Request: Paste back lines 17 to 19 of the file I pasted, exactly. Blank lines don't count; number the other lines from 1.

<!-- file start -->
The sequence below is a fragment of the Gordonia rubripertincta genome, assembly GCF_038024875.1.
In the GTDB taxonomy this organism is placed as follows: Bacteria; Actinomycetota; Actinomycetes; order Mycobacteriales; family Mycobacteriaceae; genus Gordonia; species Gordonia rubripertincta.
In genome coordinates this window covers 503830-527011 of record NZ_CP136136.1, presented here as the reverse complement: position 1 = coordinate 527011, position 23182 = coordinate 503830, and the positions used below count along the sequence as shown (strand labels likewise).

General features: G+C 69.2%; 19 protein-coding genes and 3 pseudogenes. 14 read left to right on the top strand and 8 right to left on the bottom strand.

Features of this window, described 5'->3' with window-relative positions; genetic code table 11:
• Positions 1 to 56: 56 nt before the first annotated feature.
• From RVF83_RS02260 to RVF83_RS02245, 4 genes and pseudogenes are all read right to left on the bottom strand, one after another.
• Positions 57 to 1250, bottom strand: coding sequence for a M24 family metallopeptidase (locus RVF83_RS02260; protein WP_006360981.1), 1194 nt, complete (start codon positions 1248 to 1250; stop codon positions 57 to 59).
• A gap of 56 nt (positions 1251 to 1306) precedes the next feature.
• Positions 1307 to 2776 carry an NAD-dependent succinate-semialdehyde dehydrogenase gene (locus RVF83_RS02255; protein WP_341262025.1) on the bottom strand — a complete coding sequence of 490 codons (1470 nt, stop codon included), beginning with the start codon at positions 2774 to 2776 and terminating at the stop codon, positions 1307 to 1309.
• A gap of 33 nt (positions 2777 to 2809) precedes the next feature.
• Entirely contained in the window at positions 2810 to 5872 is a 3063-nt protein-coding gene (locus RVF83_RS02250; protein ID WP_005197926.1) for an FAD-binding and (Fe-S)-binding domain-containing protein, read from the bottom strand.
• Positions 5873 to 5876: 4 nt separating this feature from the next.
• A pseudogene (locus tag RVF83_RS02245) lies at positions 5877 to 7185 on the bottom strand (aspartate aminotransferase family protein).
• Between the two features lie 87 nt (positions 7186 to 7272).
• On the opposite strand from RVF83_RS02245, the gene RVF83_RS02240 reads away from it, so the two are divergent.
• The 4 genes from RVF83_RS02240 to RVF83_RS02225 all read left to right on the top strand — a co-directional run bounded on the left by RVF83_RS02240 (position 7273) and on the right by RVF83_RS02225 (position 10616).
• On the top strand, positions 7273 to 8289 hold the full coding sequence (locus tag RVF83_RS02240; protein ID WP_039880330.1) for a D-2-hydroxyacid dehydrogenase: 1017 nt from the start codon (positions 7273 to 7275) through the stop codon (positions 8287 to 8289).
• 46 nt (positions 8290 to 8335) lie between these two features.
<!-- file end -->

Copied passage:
• The 4 genes from RVF83_RS02240 to RVF83_RS02225 all read left to right on the top strand — a co-directional run bounded on the left by RVF83_RS02240 (position 7273) and on the right by RVF83_RS02225 (position 10616).
• On the top strand, positions 7273 to 8289 hold the full coding sequence (locus tag RVF83_RS02240; protein ID WP_039880330.1) for a D-2-hydroxyacid dehydrogenase: 1017 nt from the start codon (positions 7273 to 7275) through the stop codon (positions 8287 to 8289).
• 46 nt (positions 8290 to 8335) lie between these two features.